The difference between digital and analogue businesses is all about speed. It’s the reason that cheeky upstarts have left well-resourced, powerful established businesses in the dust. Taxi businesses haven’t been able to defend against Uber and Lyft, retail giants have been sinking into the primordial soup behind Amazon despite opening themselves up to e-commerce, and vehicle manufacturers aren’t managing to squeeze through any cracks in Tesla electric vehicle market share.

To stay on par with the former, it is essential to eliminate anything that hinders speed – and that’s your legacy tech. Legacy refers to outdated software and hardware systems that were once widely used but have been surpassed by more advanced and reliable technologies. These legacy systems pose challenges due to their obsolete architecture, poor security, lack of compatibility with new technologies, and the need for costly and time-consuming upgrades.

Legacy software and hardware

Legacy can manifest in both hardware and IT systems. In the case of hardware legacy, the main issue is that these long-standing foundational structures directly hinder compatibility with Industry 4.0 processes.

While not all older items are considered legacies, it is crucial to assess the compatibility, scalability, and longevity of hardware resources, particularly those with lifespans of 20-50 years.

This also refers to deeply entrenched systems and code that are resistant to change. Upgrading to newer, more efficient systems can be challenging due to the cost, training requirements, and potential disruption to regular operations. Legacy code written in older programming languages can be difficult to maintain and update, further deterring organisations from upgrading or changing their software. Developing interfaces between existing and modern systems can also be costly and time-consuming.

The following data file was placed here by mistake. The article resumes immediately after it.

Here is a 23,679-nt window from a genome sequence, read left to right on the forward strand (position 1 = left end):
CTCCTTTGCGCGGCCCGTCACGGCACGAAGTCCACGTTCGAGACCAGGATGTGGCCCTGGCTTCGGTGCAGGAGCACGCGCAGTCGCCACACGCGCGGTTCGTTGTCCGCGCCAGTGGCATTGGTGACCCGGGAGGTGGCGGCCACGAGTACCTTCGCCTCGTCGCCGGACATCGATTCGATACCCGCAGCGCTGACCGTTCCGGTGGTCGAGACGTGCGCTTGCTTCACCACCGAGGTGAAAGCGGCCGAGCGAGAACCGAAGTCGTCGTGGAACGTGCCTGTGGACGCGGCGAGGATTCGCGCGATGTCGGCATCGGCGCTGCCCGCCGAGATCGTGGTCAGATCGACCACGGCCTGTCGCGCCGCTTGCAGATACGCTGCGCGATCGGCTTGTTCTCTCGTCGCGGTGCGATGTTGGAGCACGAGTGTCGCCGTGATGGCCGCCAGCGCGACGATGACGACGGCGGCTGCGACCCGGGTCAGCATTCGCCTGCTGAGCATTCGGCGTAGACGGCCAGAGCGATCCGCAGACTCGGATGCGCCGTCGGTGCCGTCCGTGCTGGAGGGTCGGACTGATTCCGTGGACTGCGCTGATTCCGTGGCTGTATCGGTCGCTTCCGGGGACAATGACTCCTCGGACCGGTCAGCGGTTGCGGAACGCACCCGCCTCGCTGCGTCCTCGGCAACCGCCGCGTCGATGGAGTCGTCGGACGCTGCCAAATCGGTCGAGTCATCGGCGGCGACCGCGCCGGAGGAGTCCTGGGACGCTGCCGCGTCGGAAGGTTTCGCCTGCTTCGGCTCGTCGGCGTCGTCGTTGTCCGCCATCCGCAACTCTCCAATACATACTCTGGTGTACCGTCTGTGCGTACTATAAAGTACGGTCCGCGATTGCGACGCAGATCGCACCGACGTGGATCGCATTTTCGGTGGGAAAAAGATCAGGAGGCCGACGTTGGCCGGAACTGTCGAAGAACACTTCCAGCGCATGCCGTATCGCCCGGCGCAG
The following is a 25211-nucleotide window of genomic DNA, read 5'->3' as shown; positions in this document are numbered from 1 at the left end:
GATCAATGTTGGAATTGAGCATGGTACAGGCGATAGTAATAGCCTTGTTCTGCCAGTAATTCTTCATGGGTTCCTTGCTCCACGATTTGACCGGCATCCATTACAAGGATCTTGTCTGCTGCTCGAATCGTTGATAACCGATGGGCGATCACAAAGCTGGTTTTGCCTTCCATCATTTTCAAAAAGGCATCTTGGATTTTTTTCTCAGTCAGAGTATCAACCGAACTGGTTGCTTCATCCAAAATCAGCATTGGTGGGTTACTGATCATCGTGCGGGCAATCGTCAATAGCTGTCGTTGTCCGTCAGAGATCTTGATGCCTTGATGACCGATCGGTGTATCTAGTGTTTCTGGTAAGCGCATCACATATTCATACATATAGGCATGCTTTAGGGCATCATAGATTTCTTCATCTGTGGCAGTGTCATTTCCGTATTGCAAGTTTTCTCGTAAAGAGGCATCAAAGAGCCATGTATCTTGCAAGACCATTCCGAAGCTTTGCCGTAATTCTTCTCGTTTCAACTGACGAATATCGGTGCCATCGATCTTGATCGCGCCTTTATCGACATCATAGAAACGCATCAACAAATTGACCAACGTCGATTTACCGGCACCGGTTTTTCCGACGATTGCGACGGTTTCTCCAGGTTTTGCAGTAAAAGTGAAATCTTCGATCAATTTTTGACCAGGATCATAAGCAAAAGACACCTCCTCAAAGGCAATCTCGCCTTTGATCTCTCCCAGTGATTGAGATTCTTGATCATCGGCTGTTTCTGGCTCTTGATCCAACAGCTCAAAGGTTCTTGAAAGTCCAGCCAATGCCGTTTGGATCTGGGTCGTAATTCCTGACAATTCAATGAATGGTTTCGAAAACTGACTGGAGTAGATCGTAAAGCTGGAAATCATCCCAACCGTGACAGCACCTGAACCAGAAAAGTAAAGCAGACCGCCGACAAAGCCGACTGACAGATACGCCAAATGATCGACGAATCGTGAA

Legacy tech is holding back growth

Legacy processes within Industry 4.0 can impede progress, as they tend to clash with new technologies and hinder the adoption of digital workflows and processes. Transitioning to Industry 4.0 requires careful planning, identifying processes to keep or replace, considering cost and compatibility, and addressing the challenge of retaining legacy processes while embracing Industry 4.0 advancements.

These systems were designed to meet the needs of a different era, and their limitations can impede a company’s growth potential. Here are some key reasons why legacy system modernisation is crucial for business growth:

  1. Embracing Technological Advancements: Modernising legacy systems enables businesses to take advantage of the latest technological advancements. New technologies such as cloud computing, artificial intelligence, machine learning, and big data analytics can revolutionise operations, streamline processes, and unlock new opportunities. By upgrading legacy systems, businesses can harness the power of these technologies and stay competitive in their industry.